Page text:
For hybrid meetings using the individual method, it’s a good idea to heavily utilize the chat box at specific times during the meeting. For example, pose predetermined questions to the group during presentations and discussions. Zoom polls relevant to the content are another effective way to engage attendees. Before a contentious meeting, leaders can anonymously poll attendees on the issue at hand. For instance, a homeless shelter leader might ask, “Should we advocate for needle exchange programs?” or a mentoring program’s board chair might survey participants on a related issue (e.g., “How long does it take for most of our target demographic to access broadband?”) before an expert talks about technology access for vulnerable youth, asking the speaker to refer to these responses. While chat and voting are still useful in meetings using the group method, remember that the experience will differ for on-site and remote attendees, as those in the room can’t participate directly without more complex app-based programs.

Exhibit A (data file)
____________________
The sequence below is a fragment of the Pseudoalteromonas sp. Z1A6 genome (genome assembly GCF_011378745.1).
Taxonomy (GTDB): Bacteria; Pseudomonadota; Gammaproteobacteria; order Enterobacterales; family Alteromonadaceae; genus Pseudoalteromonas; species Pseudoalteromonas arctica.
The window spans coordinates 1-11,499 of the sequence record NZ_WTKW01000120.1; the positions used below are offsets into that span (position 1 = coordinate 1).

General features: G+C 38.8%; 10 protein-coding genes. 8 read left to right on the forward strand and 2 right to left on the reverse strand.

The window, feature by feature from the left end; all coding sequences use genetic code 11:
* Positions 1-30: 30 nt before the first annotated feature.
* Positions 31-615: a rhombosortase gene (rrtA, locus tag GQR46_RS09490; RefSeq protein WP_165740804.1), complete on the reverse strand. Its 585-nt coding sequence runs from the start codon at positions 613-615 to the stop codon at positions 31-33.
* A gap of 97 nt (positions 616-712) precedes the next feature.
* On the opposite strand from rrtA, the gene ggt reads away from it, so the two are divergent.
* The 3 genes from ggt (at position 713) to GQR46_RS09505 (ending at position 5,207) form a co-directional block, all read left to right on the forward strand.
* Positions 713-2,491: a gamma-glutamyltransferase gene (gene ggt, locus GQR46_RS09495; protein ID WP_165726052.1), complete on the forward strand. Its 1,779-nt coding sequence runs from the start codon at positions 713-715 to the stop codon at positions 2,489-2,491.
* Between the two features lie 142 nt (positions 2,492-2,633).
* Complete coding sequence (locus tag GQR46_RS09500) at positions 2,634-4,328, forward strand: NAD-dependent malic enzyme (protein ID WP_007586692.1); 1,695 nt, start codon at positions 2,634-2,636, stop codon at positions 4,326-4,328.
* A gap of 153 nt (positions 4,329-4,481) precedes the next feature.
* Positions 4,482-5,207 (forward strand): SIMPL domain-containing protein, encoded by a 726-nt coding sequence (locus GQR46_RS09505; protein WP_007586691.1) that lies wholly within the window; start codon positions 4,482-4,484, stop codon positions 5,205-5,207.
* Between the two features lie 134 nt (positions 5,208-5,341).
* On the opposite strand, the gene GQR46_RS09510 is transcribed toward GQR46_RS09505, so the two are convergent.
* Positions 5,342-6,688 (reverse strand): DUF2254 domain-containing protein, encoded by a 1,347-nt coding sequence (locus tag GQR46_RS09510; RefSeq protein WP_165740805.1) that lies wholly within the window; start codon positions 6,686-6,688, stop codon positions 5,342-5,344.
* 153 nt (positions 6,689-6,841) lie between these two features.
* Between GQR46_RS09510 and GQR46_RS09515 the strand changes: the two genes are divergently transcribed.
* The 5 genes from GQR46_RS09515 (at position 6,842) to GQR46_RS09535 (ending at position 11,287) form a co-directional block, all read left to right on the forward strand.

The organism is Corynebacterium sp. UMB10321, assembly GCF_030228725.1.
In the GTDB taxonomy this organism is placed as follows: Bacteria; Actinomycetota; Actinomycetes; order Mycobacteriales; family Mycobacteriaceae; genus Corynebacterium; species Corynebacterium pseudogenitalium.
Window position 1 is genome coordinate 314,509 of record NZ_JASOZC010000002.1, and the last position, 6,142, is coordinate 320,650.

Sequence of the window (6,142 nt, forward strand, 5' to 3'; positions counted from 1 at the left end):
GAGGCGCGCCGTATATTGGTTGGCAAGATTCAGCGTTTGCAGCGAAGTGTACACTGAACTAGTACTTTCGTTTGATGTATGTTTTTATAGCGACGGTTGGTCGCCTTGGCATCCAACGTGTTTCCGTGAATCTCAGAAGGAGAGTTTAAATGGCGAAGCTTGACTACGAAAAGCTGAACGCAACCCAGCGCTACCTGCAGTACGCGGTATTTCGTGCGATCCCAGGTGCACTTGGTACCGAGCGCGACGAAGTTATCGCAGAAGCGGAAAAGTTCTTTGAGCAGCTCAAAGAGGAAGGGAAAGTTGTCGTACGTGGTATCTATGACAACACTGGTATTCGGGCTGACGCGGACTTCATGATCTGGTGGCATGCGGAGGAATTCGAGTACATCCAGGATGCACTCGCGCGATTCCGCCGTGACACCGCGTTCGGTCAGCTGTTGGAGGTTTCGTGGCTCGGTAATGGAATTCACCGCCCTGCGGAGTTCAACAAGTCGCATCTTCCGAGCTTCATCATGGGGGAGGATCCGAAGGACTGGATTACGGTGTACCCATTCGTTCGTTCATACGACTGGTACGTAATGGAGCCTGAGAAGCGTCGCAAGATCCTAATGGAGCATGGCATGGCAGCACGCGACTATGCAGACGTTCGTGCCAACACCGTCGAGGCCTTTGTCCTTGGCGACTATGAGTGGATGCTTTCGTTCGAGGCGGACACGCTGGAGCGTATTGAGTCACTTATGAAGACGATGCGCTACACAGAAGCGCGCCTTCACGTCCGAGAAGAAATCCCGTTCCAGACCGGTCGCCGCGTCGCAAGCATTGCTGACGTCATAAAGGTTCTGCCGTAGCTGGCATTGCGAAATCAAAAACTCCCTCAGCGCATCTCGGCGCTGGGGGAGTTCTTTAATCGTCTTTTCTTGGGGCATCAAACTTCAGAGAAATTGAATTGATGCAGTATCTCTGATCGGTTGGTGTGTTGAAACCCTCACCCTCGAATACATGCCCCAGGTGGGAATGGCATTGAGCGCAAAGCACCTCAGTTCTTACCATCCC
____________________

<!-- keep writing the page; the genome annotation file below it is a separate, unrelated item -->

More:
Undoubtedly, building relationships with those not in the office is more challenging. Therefore, in hybrid meetings, it’s worth allocating time for social connection, even at the expense of board work time, as better relationships often lead to more efficient work. I recently attended a hybrid board meeting of the Zetema Project, using the individual method. All attendees introduced themselves, mentioned their top professional priority, and identified areas where they needed help; members responded in the chat box. Additionally, graduating fellows commented on their work experience and sought career advice from the group members, who then volunteered comments verbally and in the chat box.

  1. Coordination

Beyond using best practices for virtual meetings, facilitators should strive to coordinate the differing experiences of on-site and remote participants by:

  • Inviting as many participants as possible to comment, including proactively inviting those who don’t volunteer to speak.
  • Alternating invitations between on-site and remote participants, with a slight bias towards the latter.
  • Ensuring on-site participants face the camera and speak clearly into the microphone so everyone can hear.
  • Avoiding in-room jokes that can alienate remote participants.